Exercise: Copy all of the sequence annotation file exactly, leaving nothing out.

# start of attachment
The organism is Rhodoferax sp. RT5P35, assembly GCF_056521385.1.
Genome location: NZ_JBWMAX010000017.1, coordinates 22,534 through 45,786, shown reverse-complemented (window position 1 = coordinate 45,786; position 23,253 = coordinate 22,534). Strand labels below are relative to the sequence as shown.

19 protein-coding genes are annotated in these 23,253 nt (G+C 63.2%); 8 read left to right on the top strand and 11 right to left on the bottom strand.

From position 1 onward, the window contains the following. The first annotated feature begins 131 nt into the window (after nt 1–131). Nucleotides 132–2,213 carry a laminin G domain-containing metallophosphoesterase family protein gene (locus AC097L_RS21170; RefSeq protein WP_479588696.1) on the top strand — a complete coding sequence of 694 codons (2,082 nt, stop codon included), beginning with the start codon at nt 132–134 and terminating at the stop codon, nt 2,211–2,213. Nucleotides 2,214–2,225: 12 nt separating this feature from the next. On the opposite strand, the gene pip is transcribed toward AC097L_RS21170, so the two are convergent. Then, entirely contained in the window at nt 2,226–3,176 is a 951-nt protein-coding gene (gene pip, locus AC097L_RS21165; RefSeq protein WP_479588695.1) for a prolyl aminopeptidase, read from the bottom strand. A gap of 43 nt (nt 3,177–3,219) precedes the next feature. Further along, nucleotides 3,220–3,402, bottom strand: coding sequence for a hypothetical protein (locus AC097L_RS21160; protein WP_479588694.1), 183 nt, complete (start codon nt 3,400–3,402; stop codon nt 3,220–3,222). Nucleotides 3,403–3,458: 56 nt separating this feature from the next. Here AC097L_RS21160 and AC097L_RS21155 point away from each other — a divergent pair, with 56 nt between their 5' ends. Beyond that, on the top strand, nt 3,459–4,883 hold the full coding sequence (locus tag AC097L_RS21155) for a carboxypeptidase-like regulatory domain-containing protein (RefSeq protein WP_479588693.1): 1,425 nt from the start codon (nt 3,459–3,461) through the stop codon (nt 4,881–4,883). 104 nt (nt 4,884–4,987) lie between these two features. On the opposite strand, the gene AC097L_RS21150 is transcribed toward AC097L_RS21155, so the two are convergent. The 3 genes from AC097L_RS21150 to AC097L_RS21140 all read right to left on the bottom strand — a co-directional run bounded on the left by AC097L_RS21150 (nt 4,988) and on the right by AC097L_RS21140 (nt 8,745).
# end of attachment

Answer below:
The organism is Rhodoferax sp. RT5P35, assembly GCF_056521385.1.
Genome location: NZ_JBWMAX010000017.1, coordinates 22,534 through 45,786, shown reverse-complemented (window position 1 = coordinate 45,786; position 23,253 = coordinate 22,534). Strand labels below are relative to the sequence as shown.

19 protein-coding genes are annotated in these 23,253 nt (G+C 63.2%); 8 read left to right on the top strand and 11 right to left on the bottom strand.

From position 1 onward, the window contains the following. The first annotated feature begins 131 nt into the window (after nt 1–131). Nucleotides 132–2,213 carry a laminin G domain-containing metallophosphoesterase family protein gene (locus AC097L_RS21170; RefSeq protein WP_479588696.1) on the top strand — a complete coding sequence of 694 codons (2,082 nt, stop codon included), beginning with the start codon at nt 132–134 and terminating at the stop codon, nt 2,211–2,213. Nucleotides 2,214–2,225: 12 nt separating this feature from the next. On the opposite strand, the gene pip is transcribed toward AC097L_RS21170, so the two are convergent. Then, entirely contained in the window at nt 2,226–3,176 is a 951-nt protein-coding gene (gene pip, locus AC097L_RS21165; RefSeq protein WP_479588695.1) for a prolyl aminopeptidase, read from the bottom strand. A gap of 43 nt (nt 3,177–3,219) precedes the next feature. Further along, nucleotides 3,220–3,402, bottom strand: coding sequence for a hypothetical protein (locus AC097L_RS21160; protein WP_479588694.1), 183 nt, complete (start codon nt 3,400–3,402; stop codon nt 3,220–3,222). Nucleotides 3,403–3,458: 56 nt separating this feature from the next. Here AC097L_RS21160 and AC097L_RS21155 point away from each other — a divergent pair, with 56 nt between their 5' ends. Beyond that, on the top strand, nt 3,459–4,883 hold the full coding sequence (locus tag AC097L_RS21155) for a carboxypeptidase-like regulatory domain-containing protein (RefSeq protein WP_479588693.1): 1,425 nt from the start codon (nt 3,459–3,461) through the stop codon (nt 4,881–4,883). 104 nt (nt 4,884–4,987) lie between these two features. On the opposite strand, the gene AC097L_RS21150 is transcribed toward AC097L_RS21155, so the two are convergent. The 3 genes from AC097L_RS21150 to AC097L_RS21140 all read right to left on the bottom strand — a co-directional run bounded on the left by AC097L_RS21150 (nt 4,988) and on the right by AC097L_RS21140 (nt 8,745).